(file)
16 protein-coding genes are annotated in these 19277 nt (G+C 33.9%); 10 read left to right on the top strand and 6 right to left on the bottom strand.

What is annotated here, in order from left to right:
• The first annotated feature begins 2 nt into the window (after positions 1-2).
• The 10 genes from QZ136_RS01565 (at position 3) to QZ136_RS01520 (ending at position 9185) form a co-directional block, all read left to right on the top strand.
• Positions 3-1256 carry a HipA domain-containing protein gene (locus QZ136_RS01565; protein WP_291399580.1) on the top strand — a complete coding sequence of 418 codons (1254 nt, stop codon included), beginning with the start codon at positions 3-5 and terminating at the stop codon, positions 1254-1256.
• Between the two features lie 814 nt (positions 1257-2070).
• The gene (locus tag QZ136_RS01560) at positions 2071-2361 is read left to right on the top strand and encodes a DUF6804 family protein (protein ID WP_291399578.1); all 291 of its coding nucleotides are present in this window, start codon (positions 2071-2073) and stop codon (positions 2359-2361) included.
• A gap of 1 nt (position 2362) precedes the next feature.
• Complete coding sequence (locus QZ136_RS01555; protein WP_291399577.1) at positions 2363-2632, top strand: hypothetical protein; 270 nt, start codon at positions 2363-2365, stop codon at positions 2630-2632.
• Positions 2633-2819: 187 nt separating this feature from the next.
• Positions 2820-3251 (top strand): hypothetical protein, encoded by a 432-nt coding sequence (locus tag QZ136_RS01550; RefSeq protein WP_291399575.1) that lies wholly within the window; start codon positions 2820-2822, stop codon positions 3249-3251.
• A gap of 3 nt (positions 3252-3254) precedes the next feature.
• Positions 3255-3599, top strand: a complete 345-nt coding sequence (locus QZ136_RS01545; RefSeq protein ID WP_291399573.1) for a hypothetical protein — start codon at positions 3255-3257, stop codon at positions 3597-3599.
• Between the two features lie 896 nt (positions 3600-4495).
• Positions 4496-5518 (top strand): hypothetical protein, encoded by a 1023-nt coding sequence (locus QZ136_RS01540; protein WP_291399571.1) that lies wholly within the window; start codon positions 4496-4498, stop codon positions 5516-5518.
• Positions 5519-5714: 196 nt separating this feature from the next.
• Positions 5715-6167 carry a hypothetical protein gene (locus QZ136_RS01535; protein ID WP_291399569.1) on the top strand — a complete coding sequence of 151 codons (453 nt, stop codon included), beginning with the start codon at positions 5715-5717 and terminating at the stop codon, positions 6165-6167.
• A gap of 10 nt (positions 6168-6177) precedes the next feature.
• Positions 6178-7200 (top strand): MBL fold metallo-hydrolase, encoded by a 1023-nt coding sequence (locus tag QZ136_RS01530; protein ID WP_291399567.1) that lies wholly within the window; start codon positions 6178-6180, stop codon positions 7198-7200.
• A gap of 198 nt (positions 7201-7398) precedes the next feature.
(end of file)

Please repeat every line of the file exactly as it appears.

16 protein-coding genes are annotated in these 19277 nt (G+C 33.9%); 10 read left to right on the top strand and 6 right to left on the bottom strand.

What is annotated here, in order from left to right:
• The first annotated feature begins 2 nt into the window (after positions 1-2).
• The 10 genes from QZ136_RS01565 (at position 3) to QZ136_RS01520 (ending at position 9185) form a co-directional block, all read left to right on the top strand.
• Positions 3-1256 carry a HipA domain-containing protein gene (locus QZ136_RS01565; protein WP_291399580.1) on the top strand — a complete coding sequence of 418 codons (1254 nt, stop codon included), beginning with the start codon at positions 3-5 and terminating at the stop codon, positions 1254-1256.
• Between the two features lie 814 nt (positions 1257-2070).
• The gene (locus tag QZ136_RS01560) at positions 2071-2361 is read left to right on the top strand and encodes a DUF6804 family protein (protein ID WP_291399578.1); all 291 of its coding nucleotides are present in this window, start codon (positions 2071-2073) and stop codon (positions 2359-2361) included.
• A gap of 1 nt (position 2362) precedes the next feature.
• Complete coding sequence (locus QZ136_RS01555; protein WP_291399577.1) at positions 2363-2632, top strand: hypothetical protein; 270 nt, start codon at positions 2363-2365, stop codon at positions 2630-2632.
• Positions 2633-2819: 187 nt separating this feature from the next.
• Positions 2820-3251 (top strand): hypothetical protein, encoded by a 432-nt coding sequence (locus tag QZ136_RS01550; RefSeq protein WP_291399575.1) that lies wholly within the window; start codon positions 2820-2822, stop codon positions 3249-3251.
• A gap of 3 nt (positions 3252-3254) precedes the next feature.
• Positions 3255-3599, top strand: a complete 345-nt coding sequence (locus QZ136_RS01545; RefSeq protein ID WP_291399573.1) for a hypothetical protein — start codon at positions 3255-3257, stop codon at positions 3597-3599.
• Between the two features lie 896 nt (positions 3600-4495).
• Positions 4496-5518 (top strand): hypothetical protein, encoded by a 1023-nt coding sequence (locus QZ136_RS01540; protein WP_291399571.1) that lies wholly within the window; start codon positions 4496-4498, stop codon positions 5516-5518.
• Positions 5519-5714: 196 nt separating this feature from the next.
• Positions 5715-6167 carry a hypothetical protein gene (locus QZ136_RS01535; protein ID WP_291399569.1) on the top strand — a complete coding sequence of 151 codons (453 nt, stop codon included), beginning with the start codon at positions 5715-5717 and terminating at the stop codon, positions 6165-6167.
• A gap of 10 nt (positions 6168-6177) precedes the next feature.
• Positions 6178-7200 (top strand): MBL fold metallo-hydrolase, encoded by a 1023-nt coding sequence (locus tag QZ136_RS01530; protein ID WP_291399567.1) that lies wholly within the window; start codon positions 6178-6180, stop codon positions 7198-7200.
• A gap of 198 nt (positions 7201-7398) precedes the next feature.